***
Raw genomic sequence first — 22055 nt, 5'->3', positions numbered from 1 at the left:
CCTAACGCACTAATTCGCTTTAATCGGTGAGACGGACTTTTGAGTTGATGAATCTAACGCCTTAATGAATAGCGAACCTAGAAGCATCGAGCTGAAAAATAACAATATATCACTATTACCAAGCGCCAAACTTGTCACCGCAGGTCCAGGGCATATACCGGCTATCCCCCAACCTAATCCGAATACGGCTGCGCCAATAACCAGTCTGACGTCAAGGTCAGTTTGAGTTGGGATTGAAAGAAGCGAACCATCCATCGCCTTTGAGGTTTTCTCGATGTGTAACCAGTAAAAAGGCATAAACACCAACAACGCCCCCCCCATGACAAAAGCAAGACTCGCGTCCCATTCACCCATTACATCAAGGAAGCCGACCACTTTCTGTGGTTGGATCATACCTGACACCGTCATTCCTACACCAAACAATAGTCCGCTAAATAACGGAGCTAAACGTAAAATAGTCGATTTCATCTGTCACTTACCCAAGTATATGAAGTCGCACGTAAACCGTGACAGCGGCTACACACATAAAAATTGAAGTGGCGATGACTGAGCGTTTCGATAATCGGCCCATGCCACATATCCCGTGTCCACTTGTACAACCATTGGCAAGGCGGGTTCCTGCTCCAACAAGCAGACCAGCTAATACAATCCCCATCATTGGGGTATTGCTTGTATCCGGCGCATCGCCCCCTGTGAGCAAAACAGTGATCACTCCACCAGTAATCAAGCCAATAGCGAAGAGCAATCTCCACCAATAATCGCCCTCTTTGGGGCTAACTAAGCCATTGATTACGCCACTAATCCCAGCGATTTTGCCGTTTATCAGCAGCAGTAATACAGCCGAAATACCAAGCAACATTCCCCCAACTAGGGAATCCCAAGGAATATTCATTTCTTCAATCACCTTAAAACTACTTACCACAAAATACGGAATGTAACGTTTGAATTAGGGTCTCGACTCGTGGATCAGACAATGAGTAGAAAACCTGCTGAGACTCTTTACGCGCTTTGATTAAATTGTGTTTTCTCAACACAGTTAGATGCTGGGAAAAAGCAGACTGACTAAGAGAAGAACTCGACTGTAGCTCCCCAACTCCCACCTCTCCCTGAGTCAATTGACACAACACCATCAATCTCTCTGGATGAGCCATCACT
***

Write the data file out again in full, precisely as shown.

Raw genomic sequence first — 22055 nt, 5'->3', positions numbered from 1 at the left:
CCTAACGCACTAATTCGCTTTAATCGGTGAGACGGACTTTTGAGTTGATGAATCTAACGCCTTAATGAATAGCGAACCTAGAAGCATCGAGCTGAAAAATAACAATATATCACTATTACCAAGCGCCAAACTTGTCACCGCAGGTCCAGGGCATATACCGGCTATCCCCCAACCTAATCCGAATACGGCTGCGCCAATAACCAGTCTGACGTCAAGGTCAGTTTGAGTTGGGATTGAAAGAAGCGAACCATCCATCGCCTTTGAGGTTTTCTCGATGTGTAACCAGTAAAAAGGCATAAACACCAACAACGCCCCCCCCATGACAAAAGCAAGACTCGCGTCCCATTCACCCATTACATCAAGGAAGCCGACCACTTTCTGTGGTTGGATCATACCTGACACCGTCATTCCTACACCAAACAATAGTCCGCTAAATAACGGAGCTAAACGTAAAATAGTCGATTTCATCTGTCACTTACCCAAGTATATGAAGTCGCACGTAAACCGTGACAGCGGCTACACACATAAAAATTGAAGTGGCGATGACTGAGCGTTTCGATAATCGGCCCATGCCACATATCCCGTGTCCACTTGTACAACCATTGGCAAGGCGGGTTCCTGCTCCAACAAGCAGACCAGCTAATACAATCCCCATCATTGGGGTATTGCTTGTATCCGGCGCATCGCCCCCTGTGAGCAAAACAGTGATCACTCCACCAGTAATCAAGCCAATAGCGAAGAGCAATCTCCACCAATAATCGCCCTCTTTGGGGCTAACTAAGCCATTGATTACGCCACTAATCCCAGCGATTTTGCCGTTTATCAGCAGCAGTAATACAGCCGAAATACCAAGCAACATTCCCCCAACTAGGGAATCCCAAGGAATATTCATTTCTTCAATCACCTTAAAACTACTTACCACAAAATACGGAATGTAACGTTTGAATTAGGGTCTCGACTCGTGGATCAGACAATGAGTAGAAAACCTGCTGAGACTCTTTACGCGCTTTGATTAAATTGTGTTTTCTCAACACAGTTAGATGCTGGGAAAAAGCAGACTGACTAAGAGAAGAACTCGACTGTAGCTCCCCAACTCCCACCTCTCCCTGAGTCAATTGACACAACACCATCAATCTCTCTGGATGAGCCATCACT